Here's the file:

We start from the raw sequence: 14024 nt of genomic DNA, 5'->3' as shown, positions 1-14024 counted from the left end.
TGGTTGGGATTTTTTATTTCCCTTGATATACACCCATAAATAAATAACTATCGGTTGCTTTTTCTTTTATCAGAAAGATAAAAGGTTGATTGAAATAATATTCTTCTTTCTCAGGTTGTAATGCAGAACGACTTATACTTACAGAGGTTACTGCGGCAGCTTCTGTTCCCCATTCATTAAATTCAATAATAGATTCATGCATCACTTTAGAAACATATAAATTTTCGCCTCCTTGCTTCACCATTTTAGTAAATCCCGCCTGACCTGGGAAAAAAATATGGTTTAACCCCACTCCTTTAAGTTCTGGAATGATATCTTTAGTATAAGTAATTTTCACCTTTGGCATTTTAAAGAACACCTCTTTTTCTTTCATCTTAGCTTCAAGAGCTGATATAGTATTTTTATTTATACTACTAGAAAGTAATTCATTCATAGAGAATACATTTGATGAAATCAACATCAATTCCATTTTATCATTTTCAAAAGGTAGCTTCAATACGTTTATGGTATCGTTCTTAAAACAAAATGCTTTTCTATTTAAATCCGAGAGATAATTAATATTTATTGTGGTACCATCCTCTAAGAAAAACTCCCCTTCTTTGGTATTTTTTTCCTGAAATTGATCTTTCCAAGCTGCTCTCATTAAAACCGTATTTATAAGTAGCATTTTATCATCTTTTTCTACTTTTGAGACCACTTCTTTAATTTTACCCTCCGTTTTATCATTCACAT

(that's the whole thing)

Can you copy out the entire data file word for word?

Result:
We start from the raw sequence: 14024 nt of genomic DNA, 5'->3' as shown, positions 1-14024 counted from the left end.
TGGTTGGGATTTTTTATTTCCCTTGATATACACCCATAAATAAATAACTATCGGTTGCTTTTTCTTTTATCAGAAAGATAAAAGGTTGATTGAAATAATATTCTTCTTTCTCAGGTTGTAATGCAGAACGACTTATACTTACAGAGGTTACTGCGGCAGCTTCTGTTCCCCATTCATTAAATTCAATAATAGATTCATGCATCACTTTAGAAACATATAAATTTTCGCCTCCTTGCTTCACCATTTTAGTAAATCCCGCCTGACCTGGGAAAAAAATATGGTTTAACCCCACTCCTTTAAGTTCTGGAATGATATCTTTAGTATAAGTAATTTTCACCTTTGGCATTTTAAAGAACACCTCTTTTTCTTTCATCTTAGCTTCAAGAGCTGATATAGTATTTTTATTTATACTACTAGAAAGTAATTCATTCATAGAGAATACATTTGATGAAATCAACATCAATTCCATTTTATCATTTTCAAAAGGTAGCTTCAATACGTTTATGGTATCGTTCTTAAAACAAAATGCTTTTCTATTTAAATCCGAGAGATAATTAATATTTATTGTGGTACCATCCTCTAAGAAAAACTCCCCTTCTTTGGTATTTTTTTCCTGAAATTGATCTTTCCAAGCTGCTCTCATTAAAACCGTATTTATAAGTAGCATTTTATCATCTTTTTCTACTTTTGAGACCACTTCTTTAATTTTACCCTCCGTTTTATCATTCACAT